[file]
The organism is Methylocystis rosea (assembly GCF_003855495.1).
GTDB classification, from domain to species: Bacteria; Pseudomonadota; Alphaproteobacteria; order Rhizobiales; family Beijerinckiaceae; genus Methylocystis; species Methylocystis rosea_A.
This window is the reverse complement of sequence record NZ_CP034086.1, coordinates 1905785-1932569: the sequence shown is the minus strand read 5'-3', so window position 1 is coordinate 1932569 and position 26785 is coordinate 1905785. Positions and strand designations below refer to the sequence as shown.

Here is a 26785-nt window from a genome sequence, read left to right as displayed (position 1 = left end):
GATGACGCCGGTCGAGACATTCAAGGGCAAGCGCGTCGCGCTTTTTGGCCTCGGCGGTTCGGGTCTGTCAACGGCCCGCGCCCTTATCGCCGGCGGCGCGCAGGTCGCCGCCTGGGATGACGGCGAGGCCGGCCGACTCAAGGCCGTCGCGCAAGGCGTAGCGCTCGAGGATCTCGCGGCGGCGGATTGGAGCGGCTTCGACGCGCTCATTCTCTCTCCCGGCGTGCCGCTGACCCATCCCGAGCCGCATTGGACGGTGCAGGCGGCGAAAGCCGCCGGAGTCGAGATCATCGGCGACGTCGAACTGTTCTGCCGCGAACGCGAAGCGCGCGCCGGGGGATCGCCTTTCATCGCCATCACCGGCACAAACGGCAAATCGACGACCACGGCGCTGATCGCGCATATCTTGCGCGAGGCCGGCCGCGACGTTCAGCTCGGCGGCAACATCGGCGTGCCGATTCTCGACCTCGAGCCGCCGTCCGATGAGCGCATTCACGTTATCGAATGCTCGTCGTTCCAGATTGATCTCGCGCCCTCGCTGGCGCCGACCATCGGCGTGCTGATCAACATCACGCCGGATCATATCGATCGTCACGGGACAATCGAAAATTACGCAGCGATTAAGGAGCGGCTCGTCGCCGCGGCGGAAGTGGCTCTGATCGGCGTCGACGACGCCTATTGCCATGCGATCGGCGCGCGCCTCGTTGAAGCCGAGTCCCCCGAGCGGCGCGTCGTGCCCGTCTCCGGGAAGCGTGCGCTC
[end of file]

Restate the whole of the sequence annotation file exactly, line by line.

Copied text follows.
The organism is Methylocystis rosea (assembly GCF_003855495.1).
GTDB classification, from domain to species: Bacteria; Pseudomonadota; Alphaproteobacteria; order Rhizobiales; family Beijerinckiaceae; genus Methylocystis; species Methylocystis rosea_A.
This window is the reverse complement of sequence record NZ_CP034086.1, coordinates 1905785-1932569: the sequence shown is the minus strand read 5'-3', so window position 1 is coordinate 1932569 and position 26785 is coordinate 1905785. Positions and strand designations below refer to the sequence as shown.

Here is a 26785-nt window from a genome sequence, read left to right as displayed (position 1 = left end):
GATGACGCCGGTCGAGACATTCAAGGGCAAGCGCGTCGCGCTTTTTGGCCTCGGCGGTTCGGGTCTGTCAACGGCCCGCGCCCTTATCGCCGGCGGCGCGCAGGTCGCCGCCTGGGATGACGGCGAGGCCGGCCGACTCAAGGCCGTCGCGCAAGGCGTAGCGCTCGAGGATCTCGCGGCGGCGGATTGGAGCGGCTTCGACGCGCTCATTCTCTCTCCCGGCGTGCCGCTGACCCATCCCGAGCCGCATTGGACGGTGCAGGCGGCGAAAGCCGCCGGAGTCGAGATCATCGGCGACGTCGAACTGTTCTGCCGCGAACGCGAAGCGCGCGCCGGGGGATCGCCTTTCATCGCCATCACCGGCACAAACGGCAAATCGACGACCACGGCGCTGATCGCGCATATCTTGCGCGAGGCCGGCCGCGACGTTCAGCTCGGCGGCAACATCGGCGTGCCGATTCTCGACCTCGAGCCGCCGTCCGATGAGCGCATTCACGTTATCGAATGCTCGTCGTTCCAGATTGATCTCGCGCCCTCGCTGGCGCCGACCATCGGCGTGCTGATCAACATCACGCCGGATCATATCGATCGTCACGGGACAATCGAAAATTACGCAGCGATTAAGGAGCGGCTCGTCGCCGCGGCGGAAGTGGCTCTGATCGGCGTCGACGACGCCTATTGCCATGCGATCGGCGCGCGCCTCGTTGAAGCCGAGTCCCCCGAGCGGCGCGTCGTGCCCGTCTCCGGGAAGCGTGCGCTC